Today, as part of Incarnation Catholic School's preparation for Easter, students in grades 4 and 5 received the Sacrament of Reconciliation. As such, they used the Church, which meant that the rest of the school would not be able to gather there to participate in another Lenten practice: the Stations of the Cross.
Instead of just scrapping it, though, the school decided to pray the 14 stations on the classroom level. In other words, instead of the entire school praying the Stations of the Cross, each Homeroom (with the exception of 4th and 5th grade) participated in this exercise as a small group. They did it in their classrooms. They took turns leading the prayers and reading about the stations. Some went outside. Others utilized technology. All were engaged.
We experience great solidarity when we have done the stations as a whole school. We have still enabled students to lead the prayers while the rest of the students respond, genuflect, sing and pray as part of the congregation. This was the first time that classes were afforded a uniform time to participate in the Stations of the Cross on a classroom level. Prior to this afternoon, we had always gathered as an entire school.
In walking around the school during this time, though, I felt that today students experienced solidarity in a different yet familiar way. Much like when we as Catholics gather in our local parishes to Celebrate the Eucharist on Sundays, students were praying the same prayers at the same time for the same purpose. In a sense, there is even greater universality in this approach than when large groups get together in one location. Not that I've ever attended a "mega-church" but I can't imagine feeling much of a sense of connection. I can't surmise that the feeling of community is anywhere near as strong as the small prayer groups that walked with Jesus this afternoon along His Via Dolorosa.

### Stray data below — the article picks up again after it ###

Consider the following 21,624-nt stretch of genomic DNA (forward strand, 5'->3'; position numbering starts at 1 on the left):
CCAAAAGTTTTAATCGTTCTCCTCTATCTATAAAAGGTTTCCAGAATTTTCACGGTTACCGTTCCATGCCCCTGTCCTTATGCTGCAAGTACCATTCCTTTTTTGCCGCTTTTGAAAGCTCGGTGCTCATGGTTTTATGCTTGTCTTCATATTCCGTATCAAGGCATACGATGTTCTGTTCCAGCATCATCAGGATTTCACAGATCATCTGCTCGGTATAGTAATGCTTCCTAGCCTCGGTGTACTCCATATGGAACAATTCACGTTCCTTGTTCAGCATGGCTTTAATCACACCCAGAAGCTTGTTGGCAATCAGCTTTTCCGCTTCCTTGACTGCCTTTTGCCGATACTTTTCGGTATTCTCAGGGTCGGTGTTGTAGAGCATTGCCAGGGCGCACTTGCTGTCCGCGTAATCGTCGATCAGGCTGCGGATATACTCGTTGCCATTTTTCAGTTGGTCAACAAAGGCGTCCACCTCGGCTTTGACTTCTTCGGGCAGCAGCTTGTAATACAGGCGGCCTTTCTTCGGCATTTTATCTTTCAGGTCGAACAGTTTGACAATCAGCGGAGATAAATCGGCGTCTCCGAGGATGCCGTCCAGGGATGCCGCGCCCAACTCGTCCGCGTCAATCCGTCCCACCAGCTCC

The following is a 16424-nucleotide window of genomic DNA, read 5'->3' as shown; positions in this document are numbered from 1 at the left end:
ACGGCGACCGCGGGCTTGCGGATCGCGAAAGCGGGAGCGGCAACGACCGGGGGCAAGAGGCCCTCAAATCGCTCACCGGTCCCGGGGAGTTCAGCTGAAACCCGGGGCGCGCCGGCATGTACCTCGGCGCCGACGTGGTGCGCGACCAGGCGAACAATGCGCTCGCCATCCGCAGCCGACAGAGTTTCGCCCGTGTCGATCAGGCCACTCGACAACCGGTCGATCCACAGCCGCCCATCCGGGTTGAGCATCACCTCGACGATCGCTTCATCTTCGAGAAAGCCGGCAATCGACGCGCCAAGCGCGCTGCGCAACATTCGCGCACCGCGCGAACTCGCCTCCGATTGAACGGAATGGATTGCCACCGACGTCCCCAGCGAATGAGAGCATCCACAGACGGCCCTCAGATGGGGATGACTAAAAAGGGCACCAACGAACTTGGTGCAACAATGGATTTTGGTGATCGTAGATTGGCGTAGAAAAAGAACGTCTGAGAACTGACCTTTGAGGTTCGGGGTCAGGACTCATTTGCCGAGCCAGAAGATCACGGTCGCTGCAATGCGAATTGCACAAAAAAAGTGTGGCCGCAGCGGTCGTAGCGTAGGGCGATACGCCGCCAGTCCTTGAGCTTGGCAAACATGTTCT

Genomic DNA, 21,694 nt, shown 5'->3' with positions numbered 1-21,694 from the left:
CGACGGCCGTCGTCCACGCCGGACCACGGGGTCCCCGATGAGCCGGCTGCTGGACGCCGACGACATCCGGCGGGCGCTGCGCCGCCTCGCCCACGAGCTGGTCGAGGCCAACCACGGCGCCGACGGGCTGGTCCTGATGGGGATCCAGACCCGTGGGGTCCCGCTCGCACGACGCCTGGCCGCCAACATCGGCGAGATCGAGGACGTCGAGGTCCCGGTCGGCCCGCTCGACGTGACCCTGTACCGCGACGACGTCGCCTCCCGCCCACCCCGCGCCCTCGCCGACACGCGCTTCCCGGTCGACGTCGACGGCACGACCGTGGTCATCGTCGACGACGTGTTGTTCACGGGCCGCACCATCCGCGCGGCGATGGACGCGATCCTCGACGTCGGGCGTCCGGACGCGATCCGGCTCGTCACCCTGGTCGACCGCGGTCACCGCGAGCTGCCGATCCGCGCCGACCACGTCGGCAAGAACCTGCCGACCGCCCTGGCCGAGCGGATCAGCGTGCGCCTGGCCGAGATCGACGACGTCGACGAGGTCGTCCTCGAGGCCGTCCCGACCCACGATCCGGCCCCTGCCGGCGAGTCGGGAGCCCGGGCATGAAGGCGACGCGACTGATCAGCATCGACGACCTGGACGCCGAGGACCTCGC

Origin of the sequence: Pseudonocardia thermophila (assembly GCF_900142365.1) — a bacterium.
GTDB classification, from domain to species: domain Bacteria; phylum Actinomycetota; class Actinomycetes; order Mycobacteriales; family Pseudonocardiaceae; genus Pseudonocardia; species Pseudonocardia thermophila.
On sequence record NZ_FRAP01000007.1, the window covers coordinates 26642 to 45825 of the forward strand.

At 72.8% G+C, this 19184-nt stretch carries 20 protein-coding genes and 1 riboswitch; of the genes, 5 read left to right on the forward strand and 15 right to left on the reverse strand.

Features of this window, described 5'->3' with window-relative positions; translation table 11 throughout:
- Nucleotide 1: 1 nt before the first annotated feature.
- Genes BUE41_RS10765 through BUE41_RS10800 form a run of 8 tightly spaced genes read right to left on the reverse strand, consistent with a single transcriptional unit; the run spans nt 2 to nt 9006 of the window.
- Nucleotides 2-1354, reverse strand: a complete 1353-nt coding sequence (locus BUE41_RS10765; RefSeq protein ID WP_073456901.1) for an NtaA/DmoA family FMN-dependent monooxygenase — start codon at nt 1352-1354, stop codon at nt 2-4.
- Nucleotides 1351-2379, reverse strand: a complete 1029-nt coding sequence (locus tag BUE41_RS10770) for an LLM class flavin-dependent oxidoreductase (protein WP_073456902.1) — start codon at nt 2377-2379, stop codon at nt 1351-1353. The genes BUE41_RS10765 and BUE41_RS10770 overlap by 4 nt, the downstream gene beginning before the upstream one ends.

The early Church was comprised of small Churches. The Catholic Church actually still values this concept by promoting the domestic church. The propagation of the faith rests first and foremost with the parents and parents are the primary educators of their children - especially in matters of faith.
Incarnation is not a big school. Incarnation Catholic Church, by some standards, is relatively average in size, too. Today, though, students gathered and prayed and supported each other in a way that was small in number but high in engagement, spirit and displays of faith. In doing so, additionally, students participated in a very intimate way in the universality of the Church - with their brothers and sisters in the literal room next door in addition to those half way across the world.
May we tap into it again tomorrow. And on Sunday and next Wednesday and on Easter Sunday and forever and ever.